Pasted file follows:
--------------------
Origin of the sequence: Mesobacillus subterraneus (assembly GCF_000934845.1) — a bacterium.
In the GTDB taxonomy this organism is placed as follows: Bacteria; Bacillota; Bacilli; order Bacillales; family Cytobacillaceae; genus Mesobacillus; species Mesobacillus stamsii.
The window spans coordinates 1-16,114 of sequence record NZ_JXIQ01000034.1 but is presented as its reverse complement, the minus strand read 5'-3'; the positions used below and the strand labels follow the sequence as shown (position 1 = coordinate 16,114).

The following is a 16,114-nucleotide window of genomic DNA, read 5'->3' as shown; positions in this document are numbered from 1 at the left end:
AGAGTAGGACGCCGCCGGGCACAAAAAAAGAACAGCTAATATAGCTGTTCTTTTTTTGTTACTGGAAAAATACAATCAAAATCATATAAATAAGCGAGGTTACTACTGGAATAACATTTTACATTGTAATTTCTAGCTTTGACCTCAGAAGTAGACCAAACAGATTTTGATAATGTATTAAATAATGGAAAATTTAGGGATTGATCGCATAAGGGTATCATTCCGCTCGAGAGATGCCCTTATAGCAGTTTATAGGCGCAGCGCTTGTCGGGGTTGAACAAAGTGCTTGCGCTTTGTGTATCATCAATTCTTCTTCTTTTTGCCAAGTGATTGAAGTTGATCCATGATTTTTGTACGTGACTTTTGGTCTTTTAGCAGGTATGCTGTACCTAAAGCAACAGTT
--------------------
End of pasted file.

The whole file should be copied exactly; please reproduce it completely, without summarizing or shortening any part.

Origin of the sequence: Mesobacillus subterraneus (assembly GCF_000934845.1) — a bacterium.
In the GTDB taxonomy this organism is placed as follows: Bacteria; Bacillota; Bacilli; order Bacillales; family Cytobacillaceae; genus Mesobacillus; species Mesobacillus stamsii.
The window spans coordinates 1-16,114 of sequence record NZ_JXIQ01000034.1 but is presented as its reverse complement, the minus strand read 5'-3'; the positions used below and the strand labels follow the sequence as shown (position 1 = coordinate 16,114).

The following is a 16,114-nucleotide window of genomic DNA, read 5'->3' as shown; positions in this document are numbered from 1 at the left end:
AGAGTAGGACGCCGCCGGGCACAAAAAAAGAACAGCTAATATAGCTGTTCTTTTTTTGTTACTGGAAAAATACAATCAAAATCATATAAATAAGCGAGGTTACTACTGGAATAACATTTTACATTGTAATTTCTAGCTTTGACCTCAGAAGTAGACCAAACAGATTTTGATAATGTATTAAATAATGGAAAATTTAGGGATTGATCGCATAAGGGTATCATTCCGCTCGAGAGATGCCCTTATAGCAGTTTATAGGCGCAGCGCTTGTCGGGGTTGAACAAAGTGCTTGCGCTTTGTGTATCATCAATTCTTCTTCTTTTTGCCAAGTGATTGAAGTTGATCCATGATTTTTGTACGTGACTTTTGGTCTTTTAGCAGGTATGCTGTACCTAAAGCAACAGTT